Monday, April 16, 2012

Vladimir Propp character types illustration


I made this piece for the Hypocrite Reader for an article on Vladimir Propp and his book Morphology of the Folk Tale. Propp was a formalist scholar who analyzed Russian folk tales (he said that his work would apply to all folk tales, but he used Russian folk tales for his work). His work involved classifying the different elements he believed were common to all folktales, including 8 character types. My illustration is of these character types:
1. The villain — struggles against the hero.
2. The dispatcher—character who makes the lack known and sends the hero off.
3. The (magical) helper — helps the hero in the quest.
4. The princess or prize — the hero deserves her throughout the story but is unable to marry her because of an unfair evil, usually because of the villain. The hero's journey is often ended when he marries the princess, thereby beating the villain.
5. Her father — gives the task to the hero, identifies the false hero, marries the hero, often sought for
during the narrative. Propp noted that functionally, the princess and the father cannot be clearly distinguished.
6. The donor—prepares the hero or gives the hero some magical object.
7. The hero or victim/seeker hero — reacts to the donor, weds the princess.
8. False hero — takes credit for the hero’s actions or tries to marry the princess.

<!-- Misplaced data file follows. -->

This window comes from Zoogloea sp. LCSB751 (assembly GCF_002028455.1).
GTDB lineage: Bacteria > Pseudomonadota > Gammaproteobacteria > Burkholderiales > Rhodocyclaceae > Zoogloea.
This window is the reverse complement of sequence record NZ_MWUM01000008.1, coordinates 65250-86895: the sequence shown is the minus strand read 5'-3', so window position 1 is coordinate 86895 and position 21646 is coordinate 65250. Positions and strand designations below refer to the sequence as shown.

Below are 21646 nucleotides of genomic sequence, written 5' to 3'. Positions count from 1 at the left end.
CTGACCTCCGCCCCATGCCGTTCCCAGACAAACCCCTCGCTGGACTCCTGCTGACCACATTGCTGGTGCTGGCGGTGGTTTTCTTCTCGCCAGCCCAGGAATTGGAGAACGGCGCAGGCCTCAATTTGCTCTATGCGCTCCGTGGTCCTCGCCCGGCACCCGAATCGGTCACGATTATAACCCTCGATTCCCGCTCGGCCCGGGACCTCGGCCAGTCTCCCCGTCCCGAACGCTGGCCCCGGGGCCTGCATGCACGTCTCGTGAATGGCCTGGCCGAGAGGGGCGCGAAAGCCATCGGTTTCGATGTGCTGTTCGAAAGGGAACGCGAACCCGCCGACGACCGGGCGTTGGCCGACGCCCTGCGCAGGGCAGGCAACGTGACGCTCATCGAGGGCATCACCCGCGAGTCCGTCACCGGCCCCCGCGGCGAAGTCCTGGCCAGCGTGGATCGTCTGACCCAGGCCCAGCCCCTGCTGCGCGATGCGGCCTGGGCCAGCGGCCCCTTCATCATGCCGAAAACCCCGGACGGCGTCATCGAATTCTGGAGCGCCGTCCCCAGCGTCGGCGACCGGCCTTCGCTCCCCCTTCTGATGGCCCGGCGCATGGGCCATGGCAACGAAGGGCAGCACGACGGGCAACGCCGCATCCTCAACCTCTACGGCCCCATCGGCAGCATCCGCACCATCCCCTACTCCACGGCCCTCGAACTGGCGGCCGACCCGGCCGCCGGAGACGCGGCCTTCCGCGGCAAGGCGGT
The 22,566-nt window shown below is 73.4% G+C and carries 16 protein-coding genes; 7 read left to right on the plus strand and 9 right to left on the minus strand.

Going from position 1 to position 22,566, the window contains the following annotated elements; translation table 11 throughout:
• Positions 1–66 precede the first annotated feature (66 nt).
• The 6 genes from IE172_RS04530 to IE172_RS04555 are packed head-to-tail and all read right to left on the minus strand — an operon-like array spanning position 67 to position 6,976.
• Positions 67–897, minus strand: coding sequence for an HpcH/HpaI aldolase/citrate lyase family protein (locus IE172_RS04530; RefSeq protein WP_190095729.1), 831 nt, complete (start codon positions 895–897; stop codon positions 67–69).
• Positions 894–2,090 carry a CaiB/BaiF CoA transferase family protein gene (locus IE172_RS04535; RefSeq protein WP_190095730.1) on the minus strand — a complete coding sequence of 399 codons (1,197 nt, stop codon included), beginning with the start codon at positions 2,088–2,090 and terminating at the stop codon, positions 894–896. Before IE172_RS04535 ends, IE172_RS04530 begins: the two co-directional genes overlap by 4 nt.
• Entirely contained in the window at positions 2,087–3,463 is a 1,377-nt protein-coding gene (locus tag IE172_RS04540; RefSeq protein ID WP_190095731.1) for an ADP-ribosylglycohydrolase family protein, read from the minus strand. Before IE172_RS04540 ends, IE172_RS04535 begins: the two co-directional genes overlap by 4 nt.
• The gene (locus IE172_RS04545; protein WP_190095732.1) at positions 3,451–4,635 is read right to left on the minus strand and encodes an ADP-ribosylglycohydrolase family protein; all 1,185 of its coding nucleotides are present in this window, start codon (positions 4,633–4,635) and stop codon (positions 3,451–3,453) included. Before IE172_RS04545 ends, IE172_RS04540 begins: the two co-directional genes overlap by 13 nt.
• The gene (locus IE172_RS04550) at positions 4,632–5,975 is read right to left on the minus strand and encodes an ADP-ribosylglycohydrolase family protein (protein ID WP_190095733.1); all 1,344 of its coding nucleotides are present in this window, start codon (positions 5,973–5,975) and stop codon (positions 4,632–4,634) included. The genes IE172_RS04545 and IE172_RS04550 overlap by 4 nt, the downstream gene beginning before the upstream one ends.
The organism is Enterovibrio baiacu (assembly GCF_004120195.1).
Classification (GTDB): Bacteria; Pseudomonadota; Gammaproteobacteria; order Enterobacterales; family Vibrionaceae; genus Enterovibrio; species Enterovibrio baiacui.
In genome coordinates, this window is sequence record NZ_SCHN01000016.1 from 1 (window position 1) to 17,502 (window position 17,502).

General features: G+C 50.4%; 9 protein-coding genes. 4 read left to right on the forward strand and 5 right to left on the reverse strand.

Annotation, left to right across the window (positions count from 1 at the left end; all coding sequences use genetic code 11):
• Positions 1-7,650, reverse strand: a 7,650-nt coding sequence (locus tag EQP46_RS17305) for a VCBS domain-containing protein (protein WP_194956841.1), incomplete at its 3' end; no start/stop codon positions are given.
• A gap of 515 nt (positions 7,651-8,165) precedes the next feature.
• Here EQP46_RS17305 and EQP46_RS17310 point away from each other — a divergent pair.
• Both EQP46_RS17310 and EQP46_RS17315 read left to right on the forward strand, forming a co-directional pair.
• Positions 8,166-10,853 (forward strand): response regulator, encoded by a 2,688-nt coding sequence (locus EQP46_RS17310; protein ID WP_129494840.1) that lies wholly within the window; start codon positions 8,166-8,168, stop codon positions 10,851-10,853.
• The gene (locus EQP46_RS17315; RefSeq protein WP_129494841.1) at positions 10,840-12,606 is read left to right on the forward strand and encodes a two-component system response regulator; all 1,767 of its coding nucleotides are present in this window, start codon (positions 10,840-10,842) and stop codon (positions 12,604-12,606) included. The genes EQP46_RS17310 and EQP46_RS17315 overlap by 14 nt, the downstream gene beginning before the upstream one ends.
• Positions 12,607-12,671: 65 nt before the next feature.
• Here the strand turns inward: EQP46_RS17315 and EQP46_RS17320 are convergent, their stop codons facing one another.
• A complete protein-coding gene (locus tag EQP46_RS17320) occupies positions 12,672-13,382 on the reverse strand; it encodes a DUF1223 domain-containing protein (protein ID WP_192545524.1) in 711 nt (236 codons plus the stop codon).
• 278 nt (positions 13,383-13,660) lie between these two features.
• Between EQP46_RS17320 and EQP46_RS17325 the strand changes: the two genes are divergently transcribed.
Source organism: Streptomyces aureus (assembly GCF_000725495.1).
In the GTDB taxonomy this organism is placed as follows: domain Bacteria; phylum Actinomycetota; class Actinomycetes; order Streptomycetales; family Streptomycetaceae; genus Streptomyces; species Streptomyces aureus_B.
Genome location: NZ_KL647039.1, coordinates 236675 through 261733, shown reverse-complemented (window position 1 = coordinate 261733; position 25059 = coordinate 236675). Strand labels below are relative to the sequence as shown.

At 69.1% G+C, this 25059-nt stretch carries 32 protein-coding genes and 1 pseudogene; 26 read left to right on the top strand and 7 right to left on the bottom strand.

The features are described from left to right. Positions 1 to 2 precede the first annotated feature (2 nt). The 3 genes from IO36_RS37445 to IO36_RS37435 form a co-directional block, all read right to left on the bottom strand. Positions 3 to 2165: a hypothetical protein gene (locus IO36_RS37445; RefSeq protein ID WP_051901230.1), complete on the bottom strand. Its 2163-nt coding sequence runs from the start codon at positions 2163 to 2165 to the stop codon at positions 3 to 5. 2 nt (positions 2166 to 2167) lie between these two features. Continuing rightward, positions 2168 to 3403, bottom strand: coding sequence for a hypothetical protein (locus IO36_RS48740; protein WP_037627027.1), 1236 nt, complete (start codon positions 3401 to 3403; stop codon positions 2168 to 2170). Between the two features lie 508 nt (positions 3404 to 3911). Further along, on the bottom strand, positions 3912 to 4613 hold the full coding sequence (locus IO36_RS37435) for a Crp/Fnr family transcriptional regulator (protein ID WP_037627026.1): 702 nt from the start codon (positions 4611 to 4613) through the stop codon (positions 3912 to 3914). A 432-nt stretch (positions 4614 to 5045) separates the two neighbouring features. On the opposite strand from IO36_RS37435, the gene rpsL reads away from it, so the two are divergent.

Propp differentiated between general folk tales and "animal stories." Tolkien did likewise in his "On Fairy Stories," and I'm inclined to agree, but I don't believe the categories are totally mutually exclusive. One of the wonderful things about fairy stories, in my opinion, is the totally inexplicable talking animals who turn up and never return to the plot! Fairy tale logic and magical thinking (in all senses of the phrase) at its best, really. Plus, the essay isn't about this distinction, so I took the opportunity to draw some animals in Russian hats.

When I was working on this I was inspired by Ivan Bilibin's illustrations, and also looking a lot at the black-and-white work of the illustration team Tin Can Forest.

The one above is the final version, but I had a few iterations. The original deadline was two days ago and I made the one below by that deadline.



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